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OGC SensorThings API – A New Approach for Meteorological Data.

Katharina Schleidt, Tomáš Kliment, Martin Tuchyňa and Peter Hanecak

(Submission #76)


Abstract

At DanubeHack 3.0 in Bratislava we set ourselves the goal of putting Slovak Meteorological data online via INSPIRE compliant services. In addition, we decided to build a viewer allowing users to select and view data. Due to the tight time-schedule, we elected to prototype with the new OGC SensorThings API standard. The SensorThings is an open geospatial-enabled IoT standard geared to overcome the interoperability challenge in the IoT. It can be described as ‘Sensor Web Enablement for the Internet of Things’. SensorThings is designed to interconnect heterogeneous devices, data, and applications through a REST-like application programming interface (API) and the use of JSON as a light-weight means for data encoding. A publish-subscribe-based messaging protocol extension for real-time operations is available through the use of the Message Queuing Telemetry Transport (MQTT) ISO standard. In addition to providing data from sensors, SensorThings can also be utilized to task sensors, as well as to trigger other forms of actuators. Within INSPIRE, the observational community is currently analyzing the potential of utilizing the SensorThings within the context of download services for observational data. As INSPIRE requires more attributes for the individual data objects than normally supported by SensorThings, an extension point is required; however, this has already been integrated into the upcoming version of the SensorThings standard and implemented within the FROST implementation from Frauenhofer IOSB. While this work is ongoing, no blocking points that would hinder the adoption of the SensorThings as an INSPIRE download service have been identified to date. Publicly available data from the Slovak Hydrometeorological Institute (SHMU) was downloaded and imported this to a PostGIS database. Instead of populating the database via calls to the SensorThings, we elected to rebuild the required tables as views based on the downloaded data. Alternatively, we could have written a script that posts the data interactively to the SensorThings, but this was not possible within the scope of the Hackathon. Viewer implementation was then quite easy due both to the simple data structure as well as the JSON encoding, which saved us a great deal of time in parsing the result data. A map viewer was implemented utilizing Open Layers. In addition, the data from selected stations can be displayed in the form of tables or graphs; for the graphs we utilized plotly.js. Based on this experience, we would warmly welcome the inclusion of the SensorThings as an INSPIRE compliant download service.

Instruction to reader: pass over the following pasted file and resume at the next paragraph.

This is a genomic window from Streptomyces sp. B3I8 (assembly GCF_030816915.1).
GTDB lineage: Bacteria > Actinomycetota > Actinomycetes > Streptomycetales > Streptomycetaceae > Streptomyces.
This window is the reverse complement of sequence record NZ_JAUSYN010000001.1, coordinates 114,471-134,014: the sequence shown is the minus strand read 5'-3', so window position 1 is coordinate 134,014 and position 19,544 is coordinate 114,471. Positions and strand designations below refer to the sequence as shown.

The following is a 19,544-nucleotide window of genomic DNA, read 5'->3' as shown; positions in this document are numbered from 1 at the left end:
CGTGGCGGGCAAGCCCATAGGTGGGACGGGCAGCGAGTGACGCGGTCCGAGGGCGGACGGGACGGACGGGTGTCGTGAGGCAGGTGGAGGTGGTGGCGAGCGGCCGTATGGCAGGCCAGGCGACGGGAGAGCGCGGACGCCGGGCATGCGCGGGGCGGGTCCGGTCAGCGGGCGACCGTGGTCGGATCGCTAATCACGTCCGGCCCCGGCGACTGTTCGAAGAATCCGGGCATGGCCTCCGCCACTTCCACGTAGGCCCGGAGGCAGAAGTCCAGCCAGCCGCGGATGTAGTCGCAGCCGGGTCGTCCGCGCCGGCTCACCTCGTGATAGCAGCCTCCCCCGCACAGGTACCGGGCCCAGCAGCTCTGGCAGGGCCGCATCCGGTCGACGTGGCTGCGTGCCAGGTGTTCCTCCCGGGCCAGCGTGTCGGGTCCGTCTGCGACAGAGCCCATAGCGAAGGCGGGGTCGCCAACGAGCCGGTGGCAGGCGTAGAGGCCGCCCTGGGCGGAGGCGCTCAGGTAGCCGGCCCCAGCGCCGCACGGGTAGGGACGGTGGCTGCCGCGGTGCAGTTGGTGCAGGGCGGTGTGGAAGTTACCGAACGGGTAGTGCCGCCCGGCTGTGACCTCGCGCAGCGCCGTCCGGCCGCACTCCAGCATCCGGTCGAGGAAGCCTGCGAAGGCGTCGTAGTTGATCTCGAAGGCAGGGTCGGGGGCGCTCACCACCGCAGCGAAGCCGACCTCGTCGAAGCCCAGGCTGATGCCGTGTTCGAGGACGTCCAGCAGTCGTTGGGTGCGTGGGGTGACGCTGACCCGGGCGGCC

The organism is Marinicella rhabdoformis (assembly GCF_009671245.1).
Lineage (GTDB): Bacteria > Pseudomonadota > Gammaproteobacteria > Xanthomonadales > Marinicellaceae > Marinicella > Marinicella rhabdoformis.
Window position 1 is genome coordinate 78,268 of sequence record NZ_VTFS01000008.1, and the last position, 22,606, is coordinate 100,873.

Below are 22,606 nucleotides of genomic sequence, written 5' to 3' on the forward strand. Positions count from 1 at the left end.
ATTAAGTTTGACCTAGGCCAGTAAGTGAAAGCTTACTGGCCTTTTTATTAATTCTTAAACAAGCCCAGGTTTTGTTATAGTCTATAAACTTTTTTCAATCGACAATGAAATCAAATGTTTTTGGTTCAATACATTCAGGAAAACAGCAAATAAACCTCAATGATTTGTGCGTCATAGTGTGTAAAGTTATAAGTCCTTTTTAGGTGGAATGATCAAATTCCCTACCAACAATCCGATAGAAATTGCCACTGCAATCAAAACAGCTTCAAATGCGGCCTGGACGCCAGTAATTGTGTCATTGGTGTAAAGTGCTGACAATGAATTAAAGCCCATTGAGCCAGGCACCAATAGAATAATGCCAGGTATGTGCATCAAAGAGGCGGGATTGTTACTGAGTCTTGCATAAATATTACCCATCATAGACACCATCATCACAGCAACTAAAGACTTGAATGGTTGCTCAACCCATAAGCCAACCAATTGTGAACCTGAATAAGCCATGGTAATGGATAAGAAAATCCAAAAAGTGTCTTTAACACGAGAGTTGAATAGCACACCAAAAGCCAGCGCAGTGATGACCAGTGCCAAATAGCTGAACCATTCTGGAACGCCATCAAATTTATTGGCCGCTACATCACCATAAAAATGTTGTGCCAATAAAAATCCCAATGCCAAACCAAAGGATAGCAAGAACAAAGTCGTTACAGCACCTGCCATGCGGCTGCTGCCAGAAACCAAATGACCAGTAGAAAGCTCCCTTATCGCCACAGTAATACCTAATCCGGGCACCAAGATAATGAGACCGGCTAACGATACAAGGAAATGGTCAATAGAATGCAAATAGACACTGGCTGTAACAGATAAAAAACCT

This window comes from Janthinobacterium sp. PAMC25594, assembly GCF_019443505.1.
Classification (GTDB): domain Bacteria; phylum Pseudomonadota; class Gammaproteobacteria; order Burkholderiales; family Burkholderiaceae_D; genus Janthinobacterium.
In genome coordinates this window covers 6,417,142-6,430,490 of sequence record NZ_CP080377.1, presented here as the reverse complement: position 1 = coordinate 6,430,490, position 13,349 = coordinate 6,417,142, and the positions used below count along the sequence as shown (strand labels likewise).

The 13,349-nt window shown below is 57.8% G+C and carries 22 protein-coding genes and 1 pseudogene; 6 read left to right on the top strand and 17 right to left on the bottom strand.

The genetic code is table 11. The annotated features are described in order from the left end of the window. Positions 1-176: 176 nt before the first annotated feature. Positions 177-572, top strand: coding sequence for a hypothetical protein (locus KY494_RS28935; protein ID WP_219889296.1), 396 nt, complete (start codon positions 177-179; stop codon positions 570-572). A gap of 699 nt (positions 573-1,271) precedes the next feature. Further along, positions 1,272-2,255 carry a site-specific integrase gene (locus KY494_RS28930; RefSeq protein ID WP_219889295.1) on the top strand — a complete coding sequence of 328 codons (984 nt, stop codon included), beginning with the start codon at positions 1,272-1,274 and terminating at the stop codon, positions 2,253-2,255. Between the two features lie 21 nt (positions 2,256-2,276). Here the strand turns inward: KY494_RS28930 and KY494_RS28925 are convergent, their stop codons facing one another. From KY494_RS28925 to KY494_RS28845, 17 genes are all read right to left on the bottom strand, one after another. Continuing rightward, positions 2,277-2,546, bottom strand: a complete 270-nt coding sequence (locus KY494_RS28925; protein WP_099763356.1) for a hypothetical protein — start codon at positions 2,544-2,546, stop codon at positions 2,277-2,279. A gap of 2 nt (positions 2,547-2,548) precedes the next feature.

Categories

Topic Area:  [1.2] Environmental monitoring and reporting
Abstract Type:  Oral Presentation

Additional Fields

 
Academic:   No
 
Data Provider:   Yes
 
Data User:   Yes
 
INSPIRE Implementer (IT):   Yes
 
INSPIRE newbies:   No
 
Policy Officers:   No
 
Public Administration (MS/Regional/Local):   No
 
Thematic specialists:   Yes
 
Comments:   SensorThings, meteorological, JSON, simplification, O&M, SensorWeb


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